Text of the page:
Falana Drags African Commission to African Court for Refusal to Refer Burundi Petition

African Commission on Human and Peoples' Rights

A human rights lawyer and Senior Advocate of Nigeria, Femi Falana, has dragged the African Commission on Human and Peoples’ Rights to the African Court on Human and Peoples’ Rights over the refusal of the commission to refer the Burundi petition he filed on May 4, 2015 to the court.

The application to the court dated August 10, 2015 and addressed to the Chief Registrar, Robert Eno, reads in part “This application follows the communication I initiated on 4 May 2015 and submitted to the African Commission regarding the systematic and widespread violations of human rights in Burundi.”

The Applicant requested the African Commission to refer the communication to the African Court on Human and Peoples’ Rights.”

“However, to date the African Commission has failed and/or neglected to refer the Communication to the African Court despite the request being brought pursuant to Rules 84(2) and 118(3)(4) of the Rules of Procedure of the African Commission.

“The failure and/or refusal of the African Commission to refer the Communication to the African Court has continued to deny access of the victims of human rights violations in Burundi to justice and effective remedies.”

“Hence, the present Application to the African Court to hear the Applicant pursuant to Rule 29 of the Rules of Procedure in order to prevent a miscarriage of justice to the victims of human rights violations in Burundi.”

“This application is brought pursuant to Rule 29 of the Rules of Procedure of the African Court, which states that the court may if it deems it necessary to hear under rule 45 the individual or NGO that initiated a communication to the African commission pursuant to the Charter.”

“The Communication to the African Commission specifically relates to the continuing human rights violations by the government of Burundi, in particular the attacks against peaceful protesters, journalists and human rights activists, following protests over President Pierre Nkurunziza’s decision to run for a third term. The Communication relates to a multiple violations of the rights of the people of Burundi to life, personal liberty, freedom of expression, association and assembly, guaranteed under the African Charter on Human and Peoples’ Rights to which Burundi is a state party.”

“Access to justice requires the ability of victims to seek and obtain remedies for wrongs through institutions of justice, formal or informal, in conformity with human rights standards. It is essential for the protection and promotion of all other human rights.”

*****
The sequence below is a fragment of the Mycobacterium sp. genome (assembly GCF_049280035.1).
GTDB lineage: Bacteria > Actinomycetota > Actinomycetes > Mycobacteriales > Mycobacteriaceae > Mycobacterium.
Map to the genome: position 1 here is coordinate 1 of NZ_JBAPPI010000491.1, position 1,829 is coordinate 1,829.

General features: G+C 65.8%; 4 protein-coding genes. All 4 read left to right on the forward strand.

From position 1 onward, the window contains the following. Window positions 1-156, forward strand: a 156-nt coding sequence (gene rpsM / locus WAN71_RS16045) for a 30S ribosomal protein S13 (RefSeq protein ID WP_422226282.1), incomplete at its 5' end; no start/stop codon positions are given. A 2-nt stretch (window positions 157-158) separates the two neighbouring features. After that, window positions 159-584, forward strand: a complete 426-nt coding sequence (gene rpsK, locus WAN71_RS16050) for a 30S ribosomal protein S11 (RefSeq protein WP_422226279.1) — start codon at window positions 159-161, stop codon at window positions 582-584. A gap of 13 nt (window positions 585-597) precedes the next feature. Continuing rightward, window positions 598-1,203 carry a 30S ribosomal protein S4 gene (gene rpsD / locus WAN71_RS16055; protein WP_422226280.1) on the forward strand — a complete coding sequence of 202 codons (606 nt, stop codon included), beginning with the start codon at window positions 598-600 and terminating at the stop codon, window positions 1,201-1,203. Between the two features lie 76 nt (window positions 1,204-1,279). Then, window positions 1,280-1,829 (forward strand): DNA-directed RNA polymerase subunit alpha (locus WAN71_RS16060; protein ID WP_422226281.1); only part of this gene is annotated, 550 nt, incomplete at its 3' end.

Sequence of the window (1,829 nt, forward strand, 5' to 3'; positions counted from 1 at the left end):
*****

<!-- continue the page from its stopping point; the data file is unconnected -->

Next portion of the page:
“Access to justice is of particular importance in this application given the gravity of the issues raised in the Applicant’s Communication before the African Commission, including violations of the right to life and to the dignity of the human person by the Burundian authorities.”

“This Application raises issues of both procedural fairness and substantive justice, including fair, just and equitable remedies for violations of human rights of Burundians.”

“A particular dimension of access to justice relates to overcoming long-standing and persistent cases of injustices and human rights violations as it is the case in the Applicant’s Communication against Burundi. Injustices against the victims of human rights violations in Burundi that remain un-remedied constitute a continuing affront to the dignity of the victims. This contributes to continued mistrust towards the perpetrators of human rights violations, especially when it is the State that claims authority over the victims.”

“The Applicant argues that access to justice entails the right of the victims of human rights violations in Burundi to have their case heard by an impartial and competent tribunal. This is exactly what the African Court provides to the victims of human rights violations in Burundi who continue to be denied access to justice and effective remedies.”

“Since the Burundian authorities have not fulfilled their primary responsibility to provide equitable access to justice to victims of human rights violations, especially to vulnerable and disadvantaged groups, the African Court is urged to rely on its Rules of Procedure including Rule 29 to hear the Applicant on the violations of human rights in Burundi. Without the urgent intervention of the African Court, the victims of human rights violations in Burundi will continue to be denied access to justice, and the misconduct of the government will continue with impunity.”

Mr Falana therefore prayed the African Court to request the African Commission to refer the Communication against Burundi initiated before it on 4 May 2010 to the African Court. He also asked the African Court to hear his application pursuant to Rule 29 of the Rules of Procedure of the African Court and the inherent jurisdiction of the Honourable Court.

Signed Tayo Soyemi

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Source: Premium Times

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